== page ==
note: Relevant code for this post is ddpg-ant repo
So a couple of months ago I had an idea to try and test different types of exploration noise in ddpg environments. The original ddpg paper suggests using an Ornstein–Uhlenbeck process for exploration. I’d read elsewhere that this wasn’t actually needed and Gaussian noise would suffice. I wanted to see if using smoother noise helped the critic to learn in a more stable manner. Spoiler alert: It probably doesn’t. Note that this is a purely exploratory effort though and not an exhaustive study.
I compared four noise schemes:
|Linear segment noise||Smooth segment noise|
Linear segment noise: Selects an ordered set of normally distributed points in the action space and then moves from one to the next in constant increments.
Smooth segment noise: Selects an ordered set of normally distributed points in the action space and uses cubic interpolation to generate a function that moves smoothly between each point.
I only considered the AntBulletEnv-v0 environment in pybullet. I ran two experiments each involving 100 training runs in total. Of those training runs 25 of each was allocated to each noise type. Each training run went for 1000 episodes and for each episode the number of steps was 300. The model being trained had two hidden layers of size 400 and 300. The model architectures are detailed in code here.
The rest of the ddpg parameters are as follows:
LAYERS_DIMS : [400, 300] TAU : 0.001 SIGMA : 3.0 THETA : 4.0 BUFFER_SIZE : 100000 BATCH_SIZE : 64 DISCOUNT : 0.99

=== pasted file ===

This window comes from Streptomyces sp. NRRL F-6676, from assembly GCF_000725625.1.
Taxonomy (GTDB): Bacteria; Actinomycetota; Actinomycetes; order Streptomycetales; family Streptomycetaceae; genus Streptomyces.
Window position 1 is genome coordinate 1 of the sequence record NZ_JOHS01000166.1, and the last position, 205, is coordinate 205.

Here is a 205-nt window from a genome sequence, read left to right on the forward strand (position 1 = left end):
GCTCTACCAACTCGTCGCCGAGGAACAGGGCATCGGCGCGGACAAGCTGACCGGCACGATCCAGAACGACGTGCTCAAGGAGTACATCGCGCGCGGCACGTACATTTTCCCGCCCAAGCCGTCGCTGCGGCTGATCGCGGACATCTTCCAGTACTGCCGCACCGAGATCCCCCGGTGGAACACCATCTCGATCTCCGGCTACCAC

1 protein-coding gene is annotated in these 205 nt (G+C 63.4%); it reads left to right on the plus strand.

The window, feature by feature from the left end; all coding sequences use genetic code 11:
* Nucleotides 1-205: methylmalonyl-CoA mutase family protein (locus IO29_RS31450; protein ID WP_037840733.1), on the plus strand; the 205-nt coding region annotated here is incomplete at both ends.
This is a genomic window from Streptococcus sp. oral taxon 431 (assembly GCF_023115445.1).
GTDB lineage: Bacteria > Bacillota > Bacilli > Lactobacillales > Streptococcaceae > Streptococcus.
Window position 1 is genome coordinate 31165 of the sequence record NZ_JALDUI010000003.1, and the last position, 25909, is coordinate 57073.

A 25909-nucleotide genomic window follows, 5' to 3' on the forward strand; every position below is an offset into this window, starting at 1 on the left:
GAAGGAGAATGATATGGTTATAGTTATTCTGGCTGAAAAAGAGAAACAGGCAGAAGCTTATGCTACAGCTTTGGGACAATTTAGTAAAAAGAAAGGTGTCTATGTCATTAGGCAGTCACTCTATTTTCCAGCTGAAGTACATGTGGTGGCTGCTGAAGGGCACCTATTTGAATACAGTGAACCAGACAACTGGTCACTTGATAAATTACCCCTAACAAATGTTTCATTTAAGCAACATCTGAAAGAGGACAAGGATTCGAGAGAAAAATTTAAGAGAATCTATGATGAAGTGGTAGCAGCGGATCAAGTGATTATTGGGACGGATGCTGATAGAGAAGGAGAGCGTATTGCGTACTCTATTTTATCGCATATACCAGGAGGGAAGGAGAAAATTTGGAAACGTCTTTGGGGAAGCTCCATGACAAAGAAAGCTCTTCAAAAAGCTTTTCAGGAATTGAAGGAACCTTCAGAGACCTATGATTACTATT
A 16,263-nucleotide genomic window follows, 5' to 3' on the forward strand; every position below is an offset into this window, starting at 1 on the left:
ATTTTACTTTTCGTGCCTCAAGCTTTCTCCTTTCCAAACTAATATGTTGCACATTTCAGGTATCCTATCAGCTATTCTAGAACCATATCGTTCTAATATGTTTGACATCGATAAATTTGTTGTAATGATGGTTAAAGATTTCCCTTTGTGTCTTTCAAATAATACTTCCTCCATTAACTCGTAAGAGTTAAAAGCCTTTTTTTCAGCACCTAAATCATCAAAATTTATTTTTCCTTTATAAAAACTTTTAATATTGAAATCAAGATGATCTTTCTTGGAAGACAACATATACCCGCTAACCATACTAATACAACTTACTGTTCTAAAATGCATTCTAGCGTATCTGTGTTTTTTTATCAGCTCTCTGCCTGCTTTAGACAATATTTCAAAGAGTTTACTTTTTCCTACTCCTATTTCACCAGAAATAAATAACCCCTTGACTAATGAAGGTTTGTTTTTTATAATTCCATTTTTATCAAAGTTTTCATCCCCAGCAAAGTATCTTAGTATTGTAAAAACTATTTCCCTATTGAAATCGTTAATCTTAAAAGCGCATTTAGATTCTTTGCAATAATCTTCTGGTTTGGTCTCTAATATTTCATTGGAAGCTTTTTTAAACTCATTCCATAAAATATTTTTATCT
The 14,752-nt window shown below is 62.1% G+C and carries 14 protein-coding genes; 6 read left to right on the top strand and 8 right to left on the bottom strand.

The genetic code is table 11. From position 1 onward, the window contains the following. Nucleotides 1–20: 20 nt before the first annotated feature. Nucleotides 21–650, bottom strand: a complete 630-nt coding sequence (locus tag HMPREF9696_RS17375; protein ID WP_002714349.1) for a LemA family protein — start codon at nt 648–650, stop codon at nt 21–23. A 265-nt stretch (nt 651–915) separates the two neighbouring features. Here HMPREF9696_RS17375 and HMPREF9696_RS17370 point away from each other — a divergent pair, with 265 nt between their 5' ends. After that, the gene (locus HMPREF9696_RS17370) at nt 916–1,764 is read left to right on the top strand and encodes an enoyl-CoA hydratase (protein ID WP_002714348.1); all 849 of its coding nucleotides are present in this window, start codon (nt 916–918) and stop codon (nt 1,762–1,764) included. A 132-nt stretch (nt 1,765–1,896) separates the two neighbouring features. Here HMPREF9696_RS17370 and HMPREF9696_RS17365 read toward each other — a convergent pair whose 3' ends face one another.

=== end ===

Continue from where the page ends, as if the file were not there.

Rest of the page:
Finally the difference between each experiment was in the learning rates:
Experiment 1 used:
ACTOR_LR : 5e-05 CRITIC_LR : 0.0005
Experiment 2 increased the learning rate by a factor of 10:
ACTOR_LR : 0.0005 CRITIC_LR : 0.005
In each case I’m really looking for evidence of one noise process working better than the others. Our sample sizes are tiny because it takes ages and costs to run this stuff remotely. Because our sample sizes are so small I’d really need to see one noise process perform significantly better than the others.
Note that the AntBulletEnv-v0 environment should run for a lot longer that 300 steps, namely to 1000. Because of this we’re not going to get anywhere close to the 2500.0 required to solve the environment.
The best results achieved for each noise category where 580.0 for the smooth segment noise, 481.12 for the Ornstein–Uhlenbeck process, 470.83 for linear segment noise and 381.04 for the Gaussian noise.
Reward density plot
The following indicate the density of reward over all 25 runs at each time step and for each noise process.
The histogram of the 25 end rewards for each noise process:
The best results achieved for each noise category where 574.47 for the smooth segment noise, 511.55 for the Ornstein–Uhlenbeck process, 595.36 for linear segment noise and 548.44 for the Gaussian noise.
Reward density plot
Conclusion and issues:
While I think you might be able to make the case that in experiment 1 the smoother noise processes led to slightly better performance I think the small sample size means it’s a pretty weak case. Over all I don’t think there are significant enough differences between the learning to say anything particularly profound.
While I tried to keep all the variables we weren’t interested in constant between runs, it wasn’t clear to me how to normalise the variance of each noise processes relative to each other. We’d consider Gaussian noise with different variances as different and so expect different results. Whereas it’s hard to say in what way the smooth noise process is the same or different to Gaussian for instance because they’re described by different parameters. I wasn’t really sure how to account for this so in the end I just ensured each noise fell within the same range of
[-0.02, 0.02] in each dimension.
The best solutions came from the second experiment, in fact in the first experiment both the Gaussian and Ornstein–Uhlenbeck processes basically failed to even get the ant to walk anything further than a couple of steps. Here are the best of each noise category for the second experiment:
|Smooth segment noise||Linear segment noise|